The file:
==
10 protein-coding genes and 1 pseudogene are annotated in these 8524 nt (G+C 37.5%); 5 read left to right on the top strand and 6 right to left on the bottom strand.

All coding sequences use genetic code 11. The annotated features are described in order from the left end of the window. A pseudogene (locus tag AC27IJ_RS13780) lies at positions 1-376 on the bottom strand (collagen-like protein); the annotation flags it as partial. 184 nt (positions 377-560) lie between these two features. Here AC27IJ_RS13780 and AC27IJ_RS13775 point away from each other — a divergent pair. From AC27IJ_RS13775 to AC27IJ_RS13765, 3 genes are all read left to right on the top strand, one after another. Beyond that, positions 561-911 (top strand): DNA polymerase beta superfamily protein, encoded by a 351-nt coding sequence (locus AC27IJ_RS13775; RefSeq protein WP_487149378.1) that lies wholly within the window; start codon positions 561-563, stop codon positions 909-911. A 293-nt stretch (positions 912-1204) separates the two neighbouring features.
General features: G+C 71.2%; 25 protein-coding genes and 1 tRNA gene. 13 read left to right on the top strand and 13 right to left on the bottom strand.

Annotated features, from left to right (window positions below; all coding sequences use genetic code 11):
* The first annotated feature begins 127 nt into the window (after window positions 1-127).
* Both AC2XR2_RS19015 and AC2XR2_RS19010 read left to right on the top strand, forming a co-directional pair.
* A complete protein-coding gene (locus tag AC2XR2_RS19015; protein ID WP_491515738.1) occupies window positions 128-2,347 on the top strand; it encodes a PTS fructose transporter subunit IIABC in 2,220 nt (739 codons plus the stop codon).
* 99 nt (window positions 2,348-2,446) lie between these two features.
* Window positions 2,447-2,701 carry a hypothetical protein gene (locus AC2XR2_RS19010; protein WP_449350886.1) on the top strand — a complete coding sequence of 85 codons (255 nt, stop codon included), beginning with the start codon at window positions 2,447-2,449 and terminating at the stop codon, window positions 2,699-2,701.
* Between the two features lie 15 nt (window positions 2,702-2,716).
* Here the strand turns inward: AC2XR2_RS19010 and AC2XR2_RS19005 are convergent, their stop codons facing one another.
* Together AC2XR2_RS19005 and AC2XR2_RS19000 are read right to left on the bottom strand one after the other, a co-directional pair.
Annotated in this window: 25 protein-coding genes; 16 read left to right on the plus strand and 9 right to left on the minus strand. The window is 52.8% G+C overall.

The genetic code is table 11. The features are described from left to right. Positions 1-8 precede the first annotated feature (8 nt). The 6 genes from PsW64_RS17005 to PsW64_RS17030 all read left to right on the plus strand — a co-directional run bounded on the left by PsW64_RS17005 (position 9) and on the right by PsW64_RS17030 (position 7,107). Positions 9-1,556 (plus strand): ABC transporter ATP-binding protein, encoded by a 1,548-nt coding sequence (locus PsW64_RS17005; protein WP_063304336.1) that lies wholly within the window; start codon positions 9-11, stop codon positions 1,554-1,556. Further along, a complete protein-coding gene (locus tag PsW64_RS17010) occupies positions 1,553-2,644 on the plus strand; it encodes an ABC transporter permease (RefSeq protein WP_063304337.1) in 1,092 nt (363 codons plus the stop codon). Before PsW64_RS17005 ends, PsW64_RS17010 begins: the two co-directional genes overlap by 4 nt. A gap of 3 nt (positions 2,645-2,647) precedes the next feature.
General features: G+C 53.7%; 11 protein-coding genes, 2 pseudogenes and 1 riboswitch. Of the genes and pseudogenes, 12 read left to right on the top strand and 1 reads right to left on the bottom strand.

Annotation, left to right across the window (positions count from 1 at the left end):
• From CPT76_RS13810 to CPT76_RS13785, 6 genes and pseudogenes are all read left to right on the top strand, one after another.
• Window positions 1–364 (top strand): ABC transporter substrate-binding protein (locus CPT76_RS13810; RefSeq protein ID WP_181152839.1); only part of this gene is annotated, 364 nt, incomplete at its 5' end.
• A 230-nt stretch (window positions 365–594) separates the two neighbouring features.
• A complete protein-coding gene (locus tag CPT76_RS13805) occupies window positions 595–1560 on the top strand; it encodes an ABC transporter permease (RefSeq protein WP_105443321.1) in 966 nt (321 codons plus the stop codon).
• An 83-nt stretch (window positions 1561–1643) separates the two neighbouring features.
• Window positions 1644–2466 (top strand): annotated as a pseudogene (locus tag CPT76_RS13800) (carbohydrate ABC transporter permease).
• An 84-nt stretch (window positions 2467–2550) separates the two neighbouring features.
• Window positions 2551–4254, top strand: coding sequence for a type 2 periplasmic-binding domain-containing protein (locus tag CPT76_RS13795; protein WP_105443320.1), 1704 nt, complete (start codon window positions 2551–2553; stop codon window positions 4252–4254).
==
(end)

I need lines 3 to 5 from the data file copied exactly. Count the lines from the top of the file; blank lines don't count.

General features: G+C 71.2%; 25 protein-coding genes and 1 tRNA gene. 13 read left to right on the top strand and 13 right to left on the bottom strand.

Annotated features, from left to right (window positions below; all coding sequences use genetic code 11):
* The first annotated feature begins 127 nt into the window (after window positions 1-127).